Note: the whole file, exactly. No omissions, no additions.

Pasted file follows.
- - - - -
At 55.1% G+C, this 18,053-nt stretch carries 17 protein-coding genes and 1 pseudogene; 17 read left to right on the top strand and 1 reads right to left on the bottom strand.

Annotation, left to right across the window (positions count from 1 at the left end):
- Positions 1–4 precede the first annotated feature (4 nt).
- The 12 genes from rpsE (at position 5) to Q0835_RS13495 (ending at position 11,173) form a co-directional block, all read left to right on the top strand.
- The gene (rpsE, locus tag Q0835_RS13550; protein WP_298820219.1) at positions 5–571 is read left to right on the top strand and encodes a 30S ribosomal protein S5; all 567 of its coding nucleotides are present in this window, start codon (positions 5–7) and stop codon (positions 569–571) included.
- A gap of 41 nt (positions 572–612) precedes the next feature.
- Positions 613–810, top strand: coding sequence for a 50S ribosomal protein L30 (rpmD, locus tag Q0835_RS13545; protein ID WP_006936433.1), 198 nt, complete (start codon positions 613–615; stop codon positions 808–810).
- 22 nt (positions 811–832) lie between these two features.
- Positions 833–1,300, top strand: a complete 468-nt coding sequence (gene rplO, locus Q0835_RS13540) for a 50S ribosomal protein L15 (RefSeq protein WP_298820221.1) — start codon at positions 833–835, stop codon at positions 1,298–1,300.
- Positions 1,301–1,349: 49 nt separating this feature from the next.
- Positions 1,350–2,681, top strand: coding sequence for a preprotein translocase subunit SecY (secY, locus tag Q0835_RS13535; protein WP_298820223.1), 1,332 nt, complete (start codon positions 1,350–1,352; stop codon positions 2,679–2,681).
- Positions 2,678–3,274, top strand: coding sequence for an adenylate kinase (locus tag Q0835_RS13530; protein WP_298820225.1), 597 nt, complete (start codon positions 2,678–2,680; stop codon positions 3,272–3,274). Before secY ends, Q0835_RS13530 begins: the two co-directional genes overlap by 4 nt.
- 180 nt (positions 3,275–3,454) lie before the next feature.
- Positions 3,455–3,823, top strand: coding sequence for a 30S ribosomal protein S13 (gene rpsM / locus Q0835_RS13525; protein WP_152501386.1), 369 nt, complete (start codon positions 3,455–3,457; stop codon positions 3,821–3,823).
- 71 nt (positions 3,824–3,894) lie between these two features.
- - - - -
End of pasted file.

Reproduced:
At 55.1% G+C, this 18,053-nt stretch carries 17 protein-coding genes and 1 pseudogene; 17 read left to right on the top strand and 1 reads right to left on the bottom strand.

Annotation, left to right across the window (positions count from 1 at the left end):
- Positions 1–4 precede the first annotated feature (4 nt).
- The 12 genes from rpsE (at position 5) to Q0835_RS13495 (ending at position 11,173) form a co-directional block, all read left to right on the top strand.
- The gene (rpsE, locus tag Q0835_RS13550; protein WP_298820219.1) at positions 5–571 is read left to right on the top strand and encodes a 30S ribosomal protein S5; all 567 of its coding nucleotides are present in this window, start codon (positions 5–7) and stop codon (positions 569–571) included.
- A gap of 41 nt (positions 572–612) precedes the next feature.
- Positions 613–810, top strand: coding sequence for a 50S ribosomal protein L30 (rpmD, locus tag Q0835_RS13545; protein ID WP_006936433.1), 198 nt, complete (start codon positions 613–615; stop codon positions 808–810).
- 22 nt (positions 811–832) lie between these two features.
- Positions 833–1,300, top strand: a complete 468-nt coding sequence (gene rplO, locus Q0835_RS13540) for a 50S ribosomal protein L15 (RefSeq protein WP_298820221.1) — start codon at positions 833–835, stop codon at positions 1,298–1,300.
- Positions 1,301–1,349: 49 nt separating this feature from the next.
- Positions 1,350–2,681, top strand: coding sequence for a preprotein translocase subunit SecY (secY, locus tag Q0835_RS13535; protein WP_298820223.1), 1,332 nt, complete (start codon positions 1,350–1,352; stop codon positions 2,679–2,681).
- Positions 2,678–3,274, top strand: coding sequence for an adenylate kinase (locus tag Q0835_RS13530; protein WP_298820225.1), 597 nt, complete (start codon positions 2,678–2,680; stop codon positions 3,272–3,274). Before secY ends, Q0835_RS13530 begins: the two co-directional genes overlap by 4 nt.
- 180 nt (positions 3,275–3,454) lie before the next feature.
- Positions 3,455–3,823, top strand: coding sequence for a 30S ribosomal protein S13 (gene rpsM / locus Q0835_RS13525; protein WP_152501386.1), 369 nt, complete (start codon positions 3,455–3,457; stop codon positions 3,821–3,823).
- 71 nt (positions 3,824–3,894) lie between these two features.